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More Problems from Chapter 12

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Problem 1, Chapter 12

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Find a separating equilibrium Trial-and-error. Two possible separating strategies for Player 1: – Choose A if type s, B if type t. – Choose B if type s, A if type t. Player 2 sees action A or B, does not see type. If Player 2 believes that Player 1 will choose A if s and B if t, then Player 2’s best response strategy will be y if A, x if B. Given Player 2’s strategy, – Type s would rather have Player 2 do y than x and so would choose A – Type t would rather have Player 2 do x than y and so would do B. So the strategies A if type s, B if type t for Player 1 and y if A, x if B constitute a separating Bayes-Nash equilibrium.

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Beef or horse? In a restaurant, some customers prefer beef, some prefer horse. Type s likes beef, type t likes horse Waitress asks if you want beef or horse. – For Player 1, Action A—Say beef, Action B—say horse – For Player 2, Action x—Bring horse, Acton y, bring beef If she brings you the kind you like, you are happier. If you are happier, you leave a bigger tip and waitress is happier. Simplicity of this case because payoff to Player 1, given action of Player 2 depends on one’s type, but not on action A or B.

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Complications What if the customer is a foreigner and doesn’t know the words for beef and horse? Babbling equilibrum?

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Bayesian waitress Customer is an American in Japan. Waitress believes that only ¼ of American customers know the words for horsemeat and beef. She believes that 9/10 of Americans like beef and don’t like horse. Suppose that Americans who know the words order what they prefer. Those who don’t are equally likely to say the word for horse as that for beef. What should she do when an American orders beef? orders horse?

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If Americans who know the words order the meat they prefer and those who don’t order randomly, what is the probability that an American who orders horse wants horse? Try Bayes’ law. Let H mean likes horse and B mean that he prefers beef. Let h mean orders horse. Then P(H|h)=P(H and h)/P(h). The event H and h occurs if American likes horse and either knows the words or guesses correctly. P(H and h)=(1/10)(1/4)+(1/10)(3/4)(1/2)=5/80 Probability that customer prefers beef and orders horse is P(B and h)= (9/10)(3/4)1/2=27/80. Then P(h)=P(H and h)+P(B and h)=32/8 So P(H|h)=5/32.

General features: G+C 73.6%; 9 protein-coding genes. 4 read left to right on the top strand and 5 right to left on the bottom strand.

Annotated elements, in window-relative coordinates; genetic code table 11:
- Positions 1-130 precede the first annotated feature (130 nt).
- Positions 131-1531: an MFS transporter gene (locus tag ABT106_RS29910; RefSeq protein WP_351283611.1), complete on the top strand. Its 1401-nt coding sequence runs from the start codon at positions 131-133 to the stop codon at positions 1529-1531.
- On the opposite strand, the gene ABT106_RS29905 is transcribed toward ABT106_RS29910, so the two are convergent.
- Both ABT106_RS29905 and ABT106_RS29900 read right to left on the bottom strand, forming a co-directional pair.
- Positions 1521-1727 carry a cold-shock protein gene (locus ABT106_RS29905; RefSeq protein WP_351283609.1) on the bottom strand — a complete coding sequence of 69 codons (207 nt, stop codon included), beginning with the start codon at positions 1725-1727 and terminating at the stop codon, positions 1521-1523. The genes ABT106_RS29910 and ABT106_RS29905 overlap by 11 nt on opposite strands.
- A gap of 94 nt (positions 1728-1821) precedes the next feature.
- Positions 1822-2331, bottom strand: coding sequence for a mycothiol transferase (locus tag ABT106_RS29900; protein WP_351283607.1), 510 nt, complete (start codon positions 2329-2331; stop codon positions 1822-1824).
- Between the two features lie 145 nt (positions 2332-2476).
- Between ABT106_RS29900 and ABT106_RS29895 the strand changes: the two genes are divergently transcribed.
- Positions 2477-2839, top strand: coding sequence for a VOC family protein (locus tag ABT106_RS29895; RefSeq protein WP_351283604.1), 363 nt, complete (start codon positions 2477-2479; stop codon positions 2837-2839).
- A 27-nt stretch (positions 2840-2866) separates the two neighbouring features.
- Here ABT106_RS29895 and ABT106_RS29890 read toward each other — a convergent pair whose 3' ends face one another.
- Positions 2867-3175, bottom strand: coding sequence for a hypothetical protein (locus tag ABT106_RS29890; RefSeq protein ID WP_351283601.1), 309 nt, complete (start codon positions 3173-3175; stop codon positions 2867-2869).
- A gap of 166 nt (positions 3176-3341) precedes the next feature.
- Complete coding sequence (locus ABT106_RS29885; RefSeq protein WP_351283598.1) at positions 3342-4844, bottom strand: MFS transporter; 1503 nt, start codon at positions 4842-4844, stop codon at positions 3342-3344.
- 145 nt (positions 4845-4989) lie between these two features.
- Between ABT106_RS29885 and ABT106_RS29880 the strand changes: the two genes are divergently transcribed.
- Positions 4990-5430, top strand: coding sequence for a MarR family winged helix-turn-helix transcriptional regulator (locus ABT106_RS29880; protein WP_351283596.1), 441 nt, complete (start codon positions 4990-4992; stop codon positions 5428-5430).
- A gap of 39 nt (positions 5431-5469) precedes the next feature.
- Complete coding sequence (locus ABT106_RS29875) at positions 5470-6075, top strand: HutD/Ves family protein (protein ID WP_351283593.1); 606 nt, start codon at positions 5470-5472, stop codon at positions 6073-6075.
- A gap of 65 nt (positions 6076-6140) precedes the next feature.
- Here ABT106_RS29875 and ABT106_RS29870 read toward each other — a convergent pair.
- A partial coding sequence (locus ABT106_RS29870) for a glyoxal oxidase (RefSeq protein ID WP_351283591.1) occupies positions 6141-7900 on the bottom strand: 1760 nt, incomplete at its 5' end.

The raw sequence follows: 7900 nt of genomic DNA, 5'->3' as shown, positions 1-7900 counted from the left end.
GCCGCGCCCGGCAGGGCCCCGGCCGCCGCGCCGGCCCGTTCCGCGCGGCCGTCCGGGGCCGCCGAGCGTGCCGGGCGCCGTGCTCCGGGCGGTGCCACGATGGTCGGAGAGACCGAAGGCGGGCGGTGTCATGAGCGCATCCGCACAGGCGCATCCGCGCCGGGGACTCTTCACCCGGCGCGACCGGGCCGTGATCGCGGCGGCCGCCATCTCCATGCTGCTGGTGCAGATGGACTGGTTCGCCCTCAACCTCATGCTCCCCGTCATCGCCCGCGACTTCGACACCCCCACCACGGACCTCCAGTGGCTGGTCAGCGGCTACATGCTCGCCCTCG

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Babble and Horsemeat Since P(H|h)<1/2, the waitress will have a higher expected payoff from serving the customer beef even if he orders horsemeat. In equilibrium, waitress always brings beef for Americans, no matter what they say. Americans therefore would be indifferent about what they say.

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Problem 5, Page 384

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Find a separating Bayes-Nash equilibrium Candidate for equilibrium behavior by Sender: Say m1 if type 1, m2 if Type 2. If Receiver believes that this is Sender’s strategy, best response is B if m1, C if m2. If Receiver plays B if m1, C if m2, then Sender’s best response is m1 if type 1, m2 if Type 2. This is a Bayes-Nash equilibrium. The beliefs of each player about what the other player will do are confirmed by the responses.

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Find a pooling equilibrium Suppose that Player 1 says m1 if type 1 and m1 if type 2. What is the best response for Player 2? – Expected payoff from A is.6*3+.4*4=3.2 – Expected payoff from B is.6*4+.4*1=2.8 – Expected payoff from C is.6*0+.4*5=2 So A if m1, A if m2, is a best response for 2. If Player 2 always goes to A, then it doesn’t matter what Player 1 says, so m1 if type 1 and m1 if type 2 is a best response. – So is flip a coin about what to say This is a pooling equilibrium. Beliefs are confirmed by outcomes.

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Answer to part c Suppose probability that Sender is type 1 is p. When is there a pooling Bayes-Nash equilibrium where receiver always plays B? Suppose Sender plays m1 if type 1 and m1 if type 2. Expected payoffs to Receiver from strategies: – From A 3p+4(1-p) – From B 4p+(1-p) – From C 0p+5(1-p) For what p’s is payoff from B the largest? – B beats A, 4p+1-p>3p+4(1-p) if p>3/4. – B beats C, 4p+1-p>0+5(1-p) if p>1/2 So Always play B is a best response to Sender’s strategy of m1 if type 1 and m1 if the probability of type 1 if p>3/4. If Receiver always plays B, Sender is indifferent about what signal to send and might always say m1 or always say m2 or just “babble”.

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Signaling Game Problems. Signaling game. Two players– a sender and receiver. Sender knows his type. Receiver does not. It is not necessarily in the sender’s.

Signaling Game Problems. Signaling game. Two players– a sender and receiver. Sender knows his type. Receiver does not. It is not necessarily in the sender’s.

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